Make us your home page

Get the quickest, smartest news, analysis and photos from the Bucs game emailed to you shortly after the final whistle.

(View our Privacy Policy)

USF Bulls relish shot at Miami Hurricanes

TAMPA — Before this season, the mere chance to line up against one of the state's three traditional powers was a rare and anticipated event for USF.

And if beating Florida State in Tallahassee in September was the biggest win in USF history, as coach Jim Leavitt said it was, imagine the significance if the Bulls can pull off a home win today against No. 19 Miami.

"I'd be a fool to say it wouldn't have a tremendous impact," said USF defensive line coach Kevin Patrick, an All-America defensive end at Miami while playing from 1989-93. "It gives you some state rights, which in turn, I've always felt, gives you some national rights as well. This game is very important for us."

The Bulls (7-3) have had one previous shot at the Hurricanes (8-3), losing 27-7 in the Orange Bowl in 2005. Only one current USF player, senior receiver Jessie Hester, played in that game, but all can appreciate the progress the Bulls have made. USF had never been ranked at that point, and had played its first Big East game only a week earlier.

"The last two or three years, (USF) ranked second in the country at one point, and that gives you a lot of confidence in what you're trying to do," Miami coach Randy Shannon said. "That's the one thing that has us looking at them. We have to have the mentality that this team has done a great job of getting better each week and each year, and we've stressed to our guys that this is going to be a tough one."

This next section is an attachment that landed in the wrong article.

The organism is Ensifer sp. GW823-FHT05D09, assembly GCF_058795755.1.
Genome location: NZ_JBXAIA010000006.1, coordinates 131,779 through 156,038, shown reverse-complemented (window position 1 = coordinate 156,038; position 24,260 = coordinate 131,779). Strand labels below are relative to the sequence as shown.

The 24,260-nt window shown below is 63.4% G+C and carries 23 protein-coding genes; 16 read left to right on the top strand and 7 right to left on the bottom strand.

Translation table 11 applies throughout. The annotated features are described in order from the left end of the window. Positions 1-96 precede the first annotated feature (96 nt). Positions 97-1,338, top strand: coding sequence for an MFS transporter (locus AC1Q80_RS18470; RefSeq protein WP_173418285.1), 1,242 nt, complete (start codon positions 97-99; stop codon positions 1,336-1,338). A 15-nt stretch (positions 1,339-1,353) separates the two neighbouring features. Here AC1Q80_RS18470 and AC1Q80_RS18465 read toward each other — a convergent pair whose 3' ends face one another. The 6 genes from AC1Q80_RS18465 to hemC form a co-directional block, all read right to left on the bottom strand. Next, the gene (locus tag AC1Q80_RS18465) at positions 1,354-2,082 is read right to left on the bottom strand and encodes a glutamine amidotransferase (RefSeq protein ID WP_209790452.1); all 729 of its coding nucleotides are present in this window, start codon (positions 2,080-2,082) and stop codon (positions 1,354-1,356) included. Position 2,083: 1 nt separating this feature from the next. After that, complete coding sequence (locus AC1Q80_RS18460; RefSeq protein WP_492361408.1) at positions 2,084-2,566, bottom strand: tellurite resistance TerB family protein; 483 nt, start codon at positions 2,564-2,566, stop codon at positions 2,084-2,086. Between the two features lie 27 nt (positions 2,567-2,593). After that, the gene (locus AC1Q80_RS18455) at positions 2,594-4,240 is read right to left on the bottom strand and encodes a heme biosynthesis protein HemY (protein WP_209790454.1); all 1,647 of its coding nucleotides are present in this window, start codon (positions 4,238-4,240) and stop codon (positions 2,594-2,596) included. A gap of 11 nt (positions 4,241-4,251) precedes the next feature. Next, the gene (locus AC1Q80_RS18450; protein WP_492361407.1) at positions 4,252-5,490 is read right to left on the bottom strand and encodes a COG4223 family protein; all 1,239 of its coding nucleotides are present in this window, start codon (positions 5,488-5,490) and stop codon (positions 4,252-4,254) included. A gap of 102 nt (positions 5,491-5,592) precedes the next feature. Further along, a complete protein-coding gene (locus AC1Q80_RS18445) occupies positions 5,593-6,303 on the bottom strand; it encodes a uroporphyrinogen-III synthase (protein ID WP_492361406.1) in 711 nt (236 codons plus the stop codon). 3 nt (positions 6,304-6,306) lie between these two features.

Miami has been vulnerable on the road, losing 31-7 at Virginia Tech and 33-24 at North Carolina. Much will hinge on sophomore quarterback Jacory Harris, who has thrown 21 touchdown passes but also has 17 interceptions. USF answers with its own young, promising quarterback, redshirt freshman B.J. Daniels, who has a similar touchdown-to-interception ratio (11 to eight) but also has six rushing touchdowns to go with a team-best 671 rushing yards.

USF has made a recruiting push into Miami's back yard, with 14 players from Miami-Dade, Broward and Palm Beach counties. Those Bulls grew up as fans of the "U," with the Hurricanes being a dominant program with five national championships, but their victory at Florida State has helped them feel like confident peers to Miami.

"The U is all that I knew growing up," said Bulls senior linebacker Kion Wilson, who grew up in Miami admiring 'Canes linebackers Ray Lewis and Jonathan Vilma. "I wouldn't consider them (now) the powerhouses they were when I was growing up in my childhood days. But I still feel they're a fairly good team. They have great athletes, and they're on the path to becoming what they were."

A win against Miami would help the Bulls' perception in the state's football hierarchy, and it could reap huge benefits in recruiting. The Bulls started seeing progress on that front in February, beating Florida for defensive end Ryne Giddins and beating Miami for linebacker Sam Barrington and cornerback Kayvon Webster.